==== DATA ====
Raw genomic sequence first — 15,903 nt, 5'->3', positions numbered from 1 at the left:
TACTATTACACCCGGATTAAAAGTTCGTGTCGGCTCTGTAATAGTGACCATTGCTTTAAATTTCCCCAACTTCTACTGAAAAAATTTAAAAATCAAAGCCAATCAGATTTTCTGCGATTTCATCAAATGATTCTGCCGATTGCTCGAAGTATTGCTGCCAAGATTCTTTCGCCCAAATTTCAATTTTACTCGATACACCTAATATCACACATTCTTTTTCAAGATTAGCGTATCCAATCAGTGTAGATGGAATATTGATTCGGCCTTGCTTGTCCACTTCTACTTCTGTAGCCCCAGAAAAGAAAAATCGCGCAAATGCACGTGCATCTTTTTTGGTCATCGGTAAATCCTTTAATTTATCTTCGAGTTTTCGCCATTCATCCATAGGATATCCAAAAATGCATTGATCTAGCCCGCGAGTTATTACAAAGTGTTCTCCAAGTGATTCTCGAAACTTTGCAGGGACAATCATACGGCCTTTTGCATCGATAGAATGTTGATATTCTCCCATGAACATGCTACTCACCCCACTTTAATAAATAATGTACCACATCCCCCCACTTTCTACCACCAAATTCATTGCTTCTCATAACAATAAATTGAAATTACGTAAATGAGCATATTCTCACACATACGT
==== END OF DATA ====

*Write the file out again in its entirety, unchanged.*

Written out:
Raw genomic sequence first — 15,903 nt, 5'->3', positions numbered from 1 at the left:
TACTATTACACCCGGATTAAAAGTTCGTGTCGGCTCTGTAATAGTGACCATTGCTTTAAATTTCCCCAACTTCTACTGAAAAAATTTAAAAATCAAAGCCAATCAGATTTTCTGCGATTTCATCAAATGATTCTGCCGATTGCTCGAAGTATTGCTGCCAAGATTCTTTCGCCCAAATTTCAATTTTACTCGATACACCTAATATCACACATTCTTTTTCAAGATTAGCGTATCCAATCAGTGTAGATGGAATATTGATTCGGCCTTGCTTGTCCACTTCTACTTCTGTAGCCCCAGAAAAGAAAAATCGCGCAAATGCACGTGCATCTTTTTTGGTCATCGGTAAATCCTTTAATTTATCTTCGAGTTTTCGCCATTCATCCATAGGATATCCAAAAATGCATTGATCTAGCCCGCGAGTTATTACAAAGTGTTCTCCAAGTGATTCTCGAAACTTTGCAGGGACAATCATACGGCCTTTTGCATCGATAGAATGTTGATATTCTCCCATGAACATGCTACTCACCCCACTTTAATAAATAATGTACCACATCCCCCCACTTTCTACCACCAAATTCATTGCTTCTCATAACAATAAATTGAAATTACGTAAATGAGCATATTCTCACACATACGT